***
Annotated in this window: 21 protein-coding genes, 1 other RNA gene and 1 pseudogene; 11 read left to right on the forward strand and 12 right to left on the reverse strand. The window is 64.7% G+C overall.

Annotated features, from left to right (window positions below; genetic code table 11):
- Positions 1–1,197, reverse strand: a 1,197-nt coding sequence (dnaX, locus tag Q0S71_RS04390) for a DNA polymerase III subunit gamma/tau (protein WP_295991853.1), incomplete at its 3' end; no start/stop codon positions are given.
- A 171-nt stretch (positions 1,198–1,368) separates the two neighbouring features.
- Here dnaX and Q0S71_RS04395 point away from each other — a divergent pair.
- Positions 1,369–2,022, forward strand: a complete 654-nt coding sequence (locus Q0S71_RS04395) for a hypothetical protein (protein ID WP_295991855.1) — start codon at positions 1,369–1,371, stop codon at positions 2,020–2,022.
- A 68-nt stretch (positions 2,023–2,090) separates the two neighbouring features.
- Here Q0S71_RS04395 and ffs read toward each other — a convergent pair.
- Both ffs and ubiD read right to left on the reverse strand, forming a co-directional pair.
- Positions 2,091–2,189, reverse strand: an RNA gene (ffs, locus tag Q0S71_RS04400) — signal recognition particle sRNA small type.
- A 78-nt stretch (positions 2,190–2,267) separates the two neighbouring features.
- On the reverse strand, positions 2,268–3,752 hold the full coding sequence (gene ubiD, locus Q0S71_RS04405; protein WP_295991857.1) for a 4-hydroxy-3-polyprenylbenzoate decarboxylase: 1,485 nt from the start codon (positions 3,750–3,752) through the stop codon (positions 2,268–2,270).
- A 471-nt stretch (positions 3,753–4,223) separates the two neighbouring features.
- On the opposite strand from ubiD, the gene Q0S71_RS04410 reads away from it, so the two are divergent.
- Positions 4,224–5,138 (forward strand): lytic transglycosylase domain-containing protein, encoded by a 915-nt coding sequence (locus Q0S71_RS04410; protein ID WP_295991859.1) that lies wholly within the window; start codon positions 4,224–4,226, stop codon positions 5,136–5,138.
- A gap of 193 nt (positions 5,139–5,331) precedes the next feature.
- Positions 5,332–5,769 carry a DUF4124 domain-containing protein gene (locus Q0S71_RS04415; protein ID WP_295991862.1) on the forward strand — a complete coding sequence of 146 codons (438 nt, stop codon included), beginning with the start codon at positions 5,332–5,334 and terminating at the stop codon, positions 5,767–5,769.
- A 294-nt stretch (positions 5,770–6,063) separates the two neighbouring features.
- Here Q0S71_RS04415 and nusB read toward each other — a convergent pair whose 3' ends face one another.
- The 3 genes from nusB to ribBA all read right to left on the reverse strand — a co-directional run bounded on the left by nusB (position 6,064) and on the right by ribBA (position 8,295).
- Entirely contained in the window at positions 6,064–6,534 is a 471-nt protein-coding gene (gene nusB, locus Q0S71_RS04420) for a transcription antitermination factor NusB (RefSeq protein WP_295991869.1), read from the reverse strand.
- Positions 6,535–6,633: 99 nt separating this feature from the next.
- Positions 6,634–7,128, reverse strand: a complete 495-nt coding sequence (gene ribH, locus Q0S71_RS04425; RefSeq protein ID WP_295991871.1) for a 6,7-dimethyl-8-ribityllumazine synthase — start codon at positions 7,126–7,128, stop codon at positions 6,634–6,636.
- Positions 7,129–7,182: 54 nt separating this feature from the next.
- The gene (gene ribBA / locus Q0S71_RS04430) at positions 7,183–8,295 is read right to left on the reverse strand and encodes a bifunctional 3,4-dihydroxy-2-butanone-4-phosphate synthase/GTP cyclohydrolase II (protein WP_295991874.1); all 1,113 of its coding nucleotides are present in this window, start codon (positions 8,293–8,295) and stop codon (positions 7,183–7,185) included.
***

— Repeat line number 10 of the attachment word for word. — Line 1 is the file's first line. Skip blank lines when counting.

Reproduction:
- Positions 2,091–2,189, reverse strand: an RNA gene (ffs, locus tag Q0S71_RS04400) — signal recognition particle sRNA small type.